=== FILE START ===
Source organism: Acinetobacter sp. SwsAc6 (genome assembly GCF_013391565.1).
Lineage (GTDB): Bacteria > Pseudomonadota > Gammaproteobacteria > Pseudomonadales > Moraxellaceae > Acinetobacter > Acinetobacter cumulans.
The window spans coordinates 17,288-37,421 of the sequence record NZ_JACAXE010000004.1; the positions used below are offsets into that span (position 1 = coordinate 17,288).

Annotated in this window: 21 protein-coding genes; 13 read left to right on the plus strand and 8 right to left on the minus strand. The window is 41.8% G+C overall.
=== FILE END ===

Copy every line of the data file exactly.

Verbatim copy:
Source organism: Acinetobacter sp. SwsAc6 (genome assembly GCF_013391565.1).
Lineage (GTDB): Bacteria > Pseudomonadota > Gammaproteobacteria > Pseudomonadales > Moraxellaceae > Acinetobacter > Acinetobacter cumulans.
The window spans coordinates 17,288-37,421 of the sequence record NZ_JACAXE010000004.1; the positions used below are offsets into that span (position 1 = coordinate 17,288).

Annotated in this window: 21 protein-coding genes; 13 read left to right on the plus strand and 8 right to left on the minus strand. The window is 41.8% G+C overall.